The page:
The Supreme Court verdict for the case of Sheikh Rasheed’s disqualification is out and it appears that the self-claimed “Pindi Boy” will be back to contest elections from Rawalpindi this year. The SC bench ruled in favour of the AML chief, rejecting the petition for Raheed’s disqualification.

In the majority judgment, the judges further narrowed down the strict liability precedent that had been established in the Nawaz Sharif disqualification case. Rasheed’s mis-declaration of the money value of his properties was decided not to be in the ambit of disqualification and did not constitute concealment. Justice Azmat Saeed made a distinction between errors in the nomination papers and concealment, making the case on the fact that Rasheed did not gain any benefit by misdeclaring the property, and that he gave a reasonable explanation as to the error in the papers.

The fact that Rasheed was not disqualified is not surprising. The SC has been subtly limiting the strict liability and the broad interpretation of disqualification under A62 and A63. This can be seen in the rescuing of Imran Khan and Khawaja Asif, where the errors in declaration were not deemed to be fatal. It seems that the judges are also wary of imposing strict liability for declaration of assets and have construed the game on technicalities and on a case-by-case basis.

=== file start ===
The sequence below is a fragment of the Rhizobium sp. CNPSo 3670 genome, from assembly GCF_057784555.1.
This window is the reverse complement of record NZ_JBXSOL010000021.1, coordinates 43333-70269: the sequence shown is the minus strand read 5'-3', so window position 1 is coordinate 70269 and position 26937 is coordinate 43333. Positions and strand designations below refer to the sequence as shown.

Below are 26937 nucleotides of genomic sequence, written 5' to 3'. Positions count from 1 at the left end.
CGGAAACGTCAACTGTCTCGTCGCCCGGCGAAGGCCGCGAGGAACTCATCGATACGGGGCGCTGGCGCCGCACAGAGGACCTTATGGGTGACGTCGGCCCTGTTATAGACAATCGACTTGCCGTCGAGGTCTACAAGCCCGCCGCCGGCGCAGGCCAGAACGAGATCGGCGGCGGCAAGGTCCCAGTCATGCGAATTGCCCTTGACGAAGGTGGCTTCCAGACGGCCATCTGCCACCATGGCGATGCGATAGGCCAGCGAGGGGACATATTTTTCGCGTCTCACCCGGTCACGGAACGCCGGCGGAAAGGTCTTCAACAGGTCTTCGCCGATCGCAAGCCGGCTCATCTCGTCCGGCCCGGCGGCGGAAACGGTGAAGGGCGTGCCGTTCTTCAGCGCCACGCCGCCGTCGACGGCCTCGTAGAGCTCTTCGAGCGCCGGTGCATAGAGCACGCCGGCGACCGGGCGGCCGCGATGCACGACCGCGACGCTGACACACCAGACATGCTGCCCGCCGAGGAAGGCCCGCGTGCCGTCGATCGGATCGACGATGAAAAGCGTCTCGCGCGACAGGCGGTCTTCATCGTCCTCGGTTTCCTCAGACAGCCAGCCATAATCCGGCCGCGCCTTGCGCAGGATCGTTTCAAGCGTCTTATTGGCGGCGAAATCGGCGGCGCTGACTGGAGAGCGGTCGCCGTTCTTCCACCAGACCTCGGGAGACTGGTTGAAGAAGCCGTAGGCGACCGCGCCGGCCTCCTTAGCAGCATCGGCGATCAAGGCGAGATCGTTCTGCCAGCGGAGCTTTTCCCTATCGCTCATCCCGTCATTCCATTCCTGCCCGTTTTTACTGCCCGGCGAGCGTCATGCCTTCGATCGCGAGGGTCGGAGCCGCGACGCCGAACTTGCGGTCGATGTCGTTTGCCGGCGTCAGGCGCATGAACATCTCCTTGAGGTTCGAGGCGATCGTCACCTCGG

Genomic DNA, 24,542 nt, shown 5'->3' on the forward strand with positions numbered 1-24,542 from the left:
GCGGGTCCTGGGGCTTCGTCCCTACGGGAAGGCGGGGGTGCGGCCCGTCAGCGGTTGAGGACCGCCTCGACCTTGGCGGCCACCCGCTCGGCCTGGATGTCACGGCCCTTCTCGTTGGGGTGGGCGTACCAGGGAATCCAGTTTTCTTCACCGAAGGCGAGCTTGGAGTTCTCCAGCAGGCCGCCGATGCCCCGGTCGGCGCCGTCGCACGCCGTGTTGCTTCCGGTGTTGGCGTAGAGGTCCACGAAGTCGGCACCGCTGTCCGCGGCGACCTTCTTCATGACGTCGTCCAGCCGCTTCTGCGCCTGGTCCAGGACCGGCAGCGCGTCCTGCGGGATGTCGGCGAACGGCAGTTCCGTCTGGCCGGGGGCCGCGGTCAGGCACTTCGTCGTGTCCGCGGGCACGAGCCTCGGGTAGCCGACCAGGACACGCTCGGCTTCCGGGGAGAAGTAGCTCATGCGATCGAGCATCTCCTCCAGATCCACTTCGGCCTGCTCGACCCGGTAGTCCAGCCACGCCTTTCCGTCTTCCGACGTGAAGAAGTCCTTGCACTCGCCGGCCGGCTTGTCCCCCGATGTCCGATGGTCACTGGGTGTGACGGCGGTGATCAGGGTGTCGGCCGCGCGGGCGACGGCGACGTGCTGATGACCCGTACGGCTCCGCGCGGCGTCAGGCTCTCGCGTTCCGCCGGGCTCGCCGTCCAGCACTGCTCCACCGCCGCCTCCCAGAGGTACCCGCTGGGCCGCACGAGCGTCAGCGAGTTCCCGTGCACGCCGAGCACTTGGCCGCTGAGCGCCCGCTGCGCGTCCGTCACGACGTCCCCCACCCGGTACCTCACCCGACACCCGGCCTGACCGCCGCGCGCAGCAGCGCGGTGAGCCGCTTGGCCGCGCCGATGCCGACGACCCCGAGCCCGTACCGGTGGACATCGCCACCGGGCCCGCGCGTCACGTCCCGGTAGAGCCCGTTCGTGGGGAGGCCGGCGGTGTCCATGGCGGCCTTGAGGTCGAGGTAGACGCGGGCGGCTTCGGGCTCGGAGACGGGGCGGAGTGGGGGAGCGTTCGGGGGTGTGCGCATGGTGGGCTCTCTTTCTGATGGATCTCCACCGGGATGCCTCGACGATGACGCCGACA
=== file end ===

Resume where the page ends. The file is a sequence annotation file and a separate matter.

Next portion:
While we’re happy that the SC is limiting the ambit of disqualification, the recent judgments decided on technicalities somehow make the interpretation of A62 and 63 even vaguer. When will an error in nomination papers amount to disqualification and who will decide that? The recent judgements on disqualification, where the standard strict liability has been softened and candidates have been forgiven for errors, look like a contradiction next to the Panama judgment, where a wide interpretation for provisions of disqualification was adopted and technicalities were punished.

While the verdict was not unexpected, what was surprising was that this was a 2-1 decision. Justice Qazi Isa, in his dissenting opinion, addressed many of the problems in interpreting the disqualification provisions. He highlighted how the Court dealing with disqualification cases on a case-by-case basis would further confuse matters, and result in unequal and unfair outcomes. Here, he may be alluding to the allegation of bias levied on the Court, and interestingly could be constructed as a slight warning to his fellow judges of the dangers of legal uncertainty and how they undermine the credibility of the electoral process.